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Caregiving On and Off the Clock: Equity Issues Faced by Care Workers with Dependents

April 13, 2020

Care work is essential to meet the basic needs and wellbeing of any society. However, the U.S. faces a burgeoning care crisis. In the coming years, aging Baby Boomers will require an unprecedented amount of paid elder care services. Meanwhile, the current unmet paid child care needs remain high On the supply side, our research shows that gender and racial/ethnic inequities are built into the looming care crisis: 9 in 10 low-wage care workers are women and almost half are racial/ethnic minority groups.While there is clearly a high demand for care workers, little research examines how paid care workers afford and manage their own caregiving needs. Given that paid care workers with children and elderly dependents care around the clock—at work and at home—it is important to understand if they have enough of their own care supports to meet these needs. These questions are especially pressing during the current public health crisis, as care workers are called upon to care for the most vulnerable members of society and the importance of care work is more visible than ever. Paid care workers' ability to care for their own families even while they continue to care for ours is critical to our ability to weather the COVID-19 storm and be ready to care for our aging population.In this analysis, our sample of care workers includes a range of well-paid to poorly paid jobs including physicians, physical therapists, Certified Nursing Assistants and personal and home care aides.3 We consider care needs for children under 13 (e.g., child care centers, family child care), adult parents (e.g., at home, in a day program) or both, by race/ethnicity and work and family composition.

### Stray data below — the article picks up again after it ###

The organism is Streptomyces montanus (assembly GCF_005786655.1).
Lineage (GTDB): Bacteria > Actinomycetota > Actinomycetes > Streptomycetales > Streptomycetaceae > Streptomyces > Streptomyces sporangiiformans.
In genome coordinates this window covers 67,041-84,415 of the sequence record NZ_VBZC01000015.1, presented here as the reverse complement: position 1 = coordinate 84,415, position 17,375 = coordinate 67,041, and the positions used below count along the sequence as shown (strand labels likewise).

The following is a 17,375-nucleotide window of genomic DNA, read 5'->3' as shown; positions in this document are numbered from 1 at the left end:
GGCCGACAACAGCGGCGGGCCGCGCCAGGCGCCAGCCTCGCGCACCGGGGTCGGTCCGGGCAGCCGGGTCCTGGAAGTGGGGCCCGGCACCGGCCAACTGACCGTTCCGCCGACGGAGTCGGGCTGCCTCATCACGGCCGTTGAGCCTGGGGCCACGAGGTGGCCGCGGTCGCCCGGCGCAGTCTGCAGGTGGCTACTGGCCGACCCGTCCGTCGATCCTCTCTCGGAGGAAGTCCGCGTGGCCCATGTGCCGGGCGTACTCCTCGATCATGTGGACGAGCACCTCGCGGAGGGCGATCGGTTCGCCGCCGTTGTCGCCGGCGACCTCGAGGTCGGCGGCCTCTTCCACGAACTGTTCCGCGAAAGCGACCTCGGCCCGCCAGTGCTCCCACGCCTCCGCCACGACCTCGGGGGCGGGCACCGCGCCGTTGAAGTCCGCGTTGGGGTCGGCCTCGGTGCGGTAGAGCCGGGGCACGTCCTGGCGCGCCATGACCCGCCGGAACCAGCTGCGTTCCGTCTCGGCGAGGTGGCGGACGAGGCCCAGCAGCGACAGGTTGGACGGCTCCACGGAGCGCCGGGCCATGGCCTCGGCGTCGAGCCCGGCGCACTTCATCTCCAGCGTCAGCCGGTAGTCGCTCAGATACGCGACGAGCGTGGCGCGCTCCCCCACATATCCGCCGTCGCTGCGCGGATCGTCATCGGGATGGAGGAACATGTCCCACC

Unequal Access to FMLA Leave Persists

January 16, 2020

Family and medical leave (FML) plays a vital role in helping workers balance their personal and family health needs. FML allows employees to take time off of work to address their own or a family member's serious health condition or to bond after the birth or adoption of a child. The Family and Medical Leave Act (FMLA) is federal legislation guaranteeing job-protected unpaid leave to certain eligible workers to care for themselves or an immediate family member in times of illness, birth or adoption. However, access to the FMLA is limited by both eligibility and affordability, both of which are unequal across different racial/ethnic groups.

What Does "Economically Secure" Children Really Mean? Federal Statistics Monitoring Children’s Economic Security Need an Overhaul

January 16, 2020

Federal agencies monitor child and family wellbeing and consider children living with at least one adult working full time, year round as economically secure. However, an economically secure environment for children depends on much more than the number of hours their parents work. Economic security also requires wages that are high enough for children and families to live healthy lives.A more meaningful definition of economic security for children considers whether full-time working adults earn enough income to meet minimum living standards for children. defines economically secure children as those living with at least one adult working full time, year round only if family incomes are over 200% of the federal poverty level. For example, to be considered economically secure, children living with at least one full-time working adult in a family of four in 2019 need to have a family income over $51,500.